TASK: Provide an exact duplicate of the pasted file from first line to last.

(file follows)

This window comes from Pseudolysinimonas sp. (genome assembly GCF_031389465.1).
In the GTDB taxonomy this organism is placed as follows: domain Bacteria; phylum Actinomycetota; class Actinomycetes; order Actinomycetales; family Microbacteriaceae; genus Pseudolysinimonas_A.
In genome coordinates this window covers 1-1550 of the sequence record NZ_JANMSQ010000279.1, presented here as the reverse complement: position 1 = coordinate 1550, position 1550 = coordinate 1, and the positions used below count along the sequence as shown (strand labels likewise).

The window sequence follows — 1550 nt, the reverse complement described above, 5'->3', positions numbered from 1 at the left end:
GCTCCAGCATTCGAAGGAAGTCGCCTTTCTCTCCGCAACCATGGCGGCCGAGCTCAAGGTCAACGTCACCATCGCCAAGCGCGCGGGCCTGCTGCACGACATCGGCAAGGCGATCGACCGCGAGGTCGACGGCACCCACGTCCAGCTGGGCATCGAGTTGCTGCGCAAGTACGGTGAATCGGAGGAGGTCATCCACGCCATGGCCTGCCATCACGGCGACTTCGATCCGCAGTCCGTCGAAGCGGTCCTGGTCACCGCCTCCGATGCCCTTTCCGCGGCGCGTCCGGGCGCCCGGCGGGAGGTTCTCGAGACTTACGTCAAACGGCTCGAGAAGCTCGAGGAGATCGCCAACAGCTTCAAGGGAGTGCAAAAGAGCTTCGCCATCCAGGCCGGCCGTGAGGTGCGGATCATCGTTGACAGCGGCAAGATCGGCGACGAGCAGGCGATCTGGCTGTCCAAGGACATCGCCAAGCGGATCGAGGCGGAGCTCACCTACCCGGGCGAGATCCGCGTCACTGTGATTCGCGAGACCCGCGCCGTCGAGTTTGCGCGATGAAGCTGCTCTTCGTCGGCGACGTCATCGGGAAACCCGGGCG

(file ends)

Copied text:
This window comes from Pseudolysinimonas sp. (genome assembly GCF_031389465.1).
In the GTDB taxonomy this organism is placed as follows: domain Bacteria; phylum Actinomycetota; class Actinomycetes; order Actinomycetales; family Microbacteriaceae; genus Pseudolysinimonas_A.
In genome coordinates this window covers 1-1550 of the sequence record NZ_JANMSQ010000279.1, presented here as the reverse complement: position 1 = coordinate 1550, position 1550 = coordinate 1, and the positions used below count along the sequence as shown (strand labels likewise).

The window sequence follows — 1550 nt, the reverse complement described above, 5'->3', positions numbered from 1 at the left end:
GCTCCAGCATTCGAAGGAAGTCGCCTTTCTCTCCGCAACCATGGCGGCCGAGCTCAAGGTCAACGTCACCATCGCCAAGCGCGCGGGCCTGCTGCACGACATCGGCAAGGCGATCGACCGCGAGGTCGACGGCACCCACGTCCAGCTGGGCATCGAGTTGCTGCGCAAGTACGGTGAATCGGAGGAGGTCATCCACGCCATGGCCTGCCATCACGGCGACTTCGATCCGCAGTCCGTCGAAGCGGTCCTGGTCACCGCCTCCGATGCCCTTTCCGCGGCGCGTCCGGGCGCCCGGCGGGAGGTTCTCGAGACTTACGTCAAACGGCTCGAGAAGCTCGAGGAGATCGCCAACAGCTTCAAGGGAGTGCAAAAGAGCTTCGCCATCCAGGCCGGCCGTGAGGTGCGGATCATCGTTGACAGCGGCAAGATCGGCGACGAGCAGGCGATCTGGCTGTCCAAGGACATCGCCAAGCGGATCGAGGCGGAGCTCACCTACCCGGGCGAGATCCGCGTCACTGTGATTCGCGAGACCCGCGCCGTCGAGTTTGCGCGATGAAGCTGCTCTTCGTCGGCGACGTCATCGGGAAACCCGGGCG